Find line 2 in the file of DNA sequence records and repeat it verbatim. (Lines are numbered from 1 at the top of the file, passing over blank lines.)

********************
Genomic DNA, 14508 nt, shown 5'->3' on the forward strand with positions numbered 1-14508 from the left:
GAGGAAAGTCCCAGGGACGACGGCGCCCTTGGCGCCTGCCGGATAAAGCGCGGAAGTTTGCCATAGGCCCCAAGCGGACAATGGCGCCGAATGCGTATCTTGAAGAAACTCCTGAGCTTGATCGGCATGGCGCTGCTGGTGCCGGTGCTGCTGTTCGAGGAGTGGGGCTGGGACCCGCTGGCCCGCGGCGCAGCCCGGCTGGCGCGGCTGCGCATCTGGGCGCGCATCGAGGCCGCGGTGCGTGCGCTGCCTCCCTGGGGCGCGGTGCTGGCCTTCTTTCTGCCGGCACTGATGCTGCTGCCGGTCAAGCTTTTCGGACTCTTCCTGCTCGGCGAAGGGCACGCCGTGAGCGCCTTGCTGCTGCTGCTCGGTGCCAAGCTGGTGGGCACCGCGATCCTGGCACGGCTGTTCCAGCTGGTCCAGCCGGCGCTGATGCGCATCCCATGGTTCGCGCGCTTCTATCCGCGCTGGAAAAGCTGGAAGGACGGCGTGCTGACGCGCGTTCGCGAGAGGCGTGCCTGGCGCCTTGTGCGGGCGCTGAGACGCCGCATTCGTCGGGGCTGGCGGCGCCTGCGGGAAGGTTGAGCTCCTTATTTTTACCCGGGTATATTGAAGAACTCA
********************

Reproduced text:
GAGGAAAGTCCCAGGGACGACGGCGCCCTTGGCGCCTGCCGGATAAAGCGCGGAAGTTTGCCATAGGCCCCAAGCGGACAATGGCGCCGAATGCGTATCTTGAAGAAACTCCTGAGCTTGATCGGCATGGCGCTGCTGGTGCCGGTGCTGCTGTTCGAGGAGTGGGGCTGGGACCCGCTGGCCCGCGGCGCAGCCCGGCTGGCGCGGCTGCGCATCTGGGCGCGCATCGAGGCCGCGGTGCGTGCGCTGCCTCCCTGGGGCGCGGTGCTGGCCTTCTTTCTGCCGGCACTGATGCTGCTGCCGGTCAAGCTTTTCGGACTCTTCCTGCTCGGCGAAGGGCACGCCGTGAGCGCCTTGCTGCTGCTGCTCGGTGCCAAGCTGGTGGGCACCGCGATCCTGGCACGGCTGTTCCAGCTGGTCCAGCCGGCGCTGATGCGCATCCCATGGTTCGCGCGCTTCTATCCGCGCTGGAAAAGCTGGAAGGACGGCGTGCTGACGCGCGTTCGCGAGAGGCGTGCCTGGCGCCTTGTGCGGGCGCTGAGACGCCGCATTCGTCGGGGCTGGCGGCGCCTGCGGGAAGGTTGAGCTCCTTATTTTTACCCGGGTATATTGAAGAACTCA